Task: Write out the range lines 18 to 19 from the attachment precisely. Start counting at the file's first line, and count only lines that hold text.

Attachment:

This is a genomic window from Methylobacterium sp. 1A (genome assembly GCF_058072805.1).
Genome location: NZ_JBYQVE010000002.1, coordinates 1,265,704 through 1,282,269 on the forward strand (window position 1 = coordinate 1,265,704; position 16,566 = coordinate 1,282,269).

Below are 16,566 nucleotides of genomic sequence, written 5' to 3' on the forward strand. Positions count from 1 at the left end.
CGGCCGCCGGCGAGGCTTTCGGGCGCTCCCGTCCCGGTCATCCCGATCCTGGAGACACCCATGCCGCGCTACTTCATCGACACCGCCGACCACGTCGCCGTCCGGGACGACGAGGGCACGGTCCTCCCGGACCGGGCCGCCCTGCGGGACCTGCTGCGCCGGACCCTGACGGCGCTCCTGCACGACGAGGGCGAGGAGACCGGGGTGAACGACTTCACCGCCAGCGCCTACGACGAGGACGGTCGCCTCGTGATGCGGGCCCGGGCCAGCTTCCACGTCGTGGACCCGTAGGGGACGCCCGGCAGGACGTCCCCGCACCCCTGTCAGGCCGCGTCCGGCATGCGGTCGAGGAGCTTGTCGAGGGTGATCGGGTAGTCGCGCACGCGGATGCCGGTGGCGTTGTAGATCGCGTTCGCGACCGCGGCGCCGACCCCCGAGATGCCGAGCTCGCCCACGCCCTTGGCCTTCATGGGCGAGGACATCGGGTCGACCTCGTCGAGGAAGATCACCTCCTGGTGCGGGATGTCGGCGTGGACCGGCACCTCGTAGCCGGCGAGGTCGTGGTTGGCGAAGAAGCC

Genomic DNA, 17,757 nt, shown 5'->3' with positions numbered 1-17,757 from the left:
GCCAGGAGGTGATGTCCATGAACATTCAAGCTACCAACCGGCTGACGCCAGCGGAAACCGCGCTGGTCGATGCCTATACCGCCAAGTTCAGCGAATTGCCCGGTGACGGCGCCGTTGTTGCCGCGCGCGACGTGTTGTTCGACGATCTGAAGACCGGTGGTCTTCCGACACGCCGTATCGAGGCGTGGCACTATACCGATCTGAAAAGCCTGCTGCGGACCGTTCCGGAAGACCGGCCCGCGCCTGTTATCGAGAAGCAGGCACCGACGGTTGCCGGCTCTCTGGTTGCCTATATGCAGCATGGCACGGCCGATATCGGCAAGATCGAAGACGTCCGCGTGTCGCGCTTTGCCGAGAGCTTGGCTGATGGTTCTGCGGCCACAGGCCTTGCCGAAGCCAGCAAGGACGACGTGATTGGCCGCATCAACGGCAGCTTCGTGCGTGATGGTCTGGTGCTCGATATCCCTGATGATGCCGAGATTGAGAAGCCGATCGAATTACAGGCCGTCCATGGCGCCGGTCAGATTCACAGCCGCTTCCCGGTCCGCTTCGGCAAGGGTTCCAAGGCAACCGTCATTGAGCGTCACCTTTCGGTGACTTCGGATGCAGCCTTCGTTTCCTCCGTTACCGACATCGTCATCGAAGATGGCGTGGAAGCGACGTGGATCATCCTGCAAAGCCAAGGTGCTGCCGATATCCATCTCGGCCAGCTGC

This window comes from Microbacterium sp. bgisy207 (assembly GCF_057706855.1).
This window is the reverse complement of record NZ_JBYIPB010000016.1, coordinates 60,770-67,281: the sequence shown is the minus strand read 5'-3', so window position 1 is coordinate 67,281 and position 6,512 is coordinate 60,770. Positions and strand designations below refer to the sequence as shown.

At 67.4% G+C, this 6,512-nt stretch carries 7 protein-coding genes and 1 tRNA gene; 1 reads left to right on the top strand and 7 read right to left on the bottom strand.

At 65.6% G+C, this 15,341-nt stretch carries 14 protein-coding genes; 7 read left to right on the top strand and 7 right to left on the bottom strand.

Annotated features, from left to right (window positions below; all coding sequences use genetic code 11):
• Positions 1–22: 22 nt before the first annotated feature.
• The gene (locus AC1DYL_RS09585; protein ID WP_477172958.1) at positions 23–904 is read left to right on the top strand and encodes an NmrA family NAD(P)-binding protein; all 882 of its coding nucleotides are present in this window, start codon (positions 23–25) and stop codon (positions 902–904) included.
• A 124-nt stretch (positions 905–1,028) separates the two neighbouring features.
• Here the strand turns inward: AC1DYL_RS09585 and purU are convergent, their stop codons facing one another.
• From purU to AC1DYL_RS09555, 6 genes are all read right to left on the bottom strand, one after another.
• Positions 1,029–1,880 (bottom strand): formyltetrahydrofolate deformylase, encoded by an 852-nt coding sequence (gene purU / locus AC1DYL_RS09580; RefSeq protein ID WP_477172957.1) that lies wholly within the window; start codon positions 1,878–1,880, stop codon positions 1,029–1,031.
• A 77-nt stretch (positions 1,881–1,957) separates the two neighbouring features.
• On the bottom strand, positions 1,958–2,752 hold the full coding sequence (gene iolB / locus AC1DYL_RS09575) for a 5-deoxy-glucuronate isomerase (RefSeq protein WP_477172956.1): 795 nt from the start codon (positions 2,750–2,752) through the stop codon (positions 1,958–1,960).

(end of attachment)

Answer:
• A 77-nt stretch (positions 1,881–1,957) separates the two neighbouring features.
• On the bottom strand, positions 1,958–2,752 hold the full coding sequence (gene iolB / locus AC1DYL_RS09575) for a 5-deoxy-glucuronate isomerase (RefSeq protein WP_477172956.1): 795 nt from the start codon (positions 2,750–2,752) through the stop codon (positions 1,958–1,960).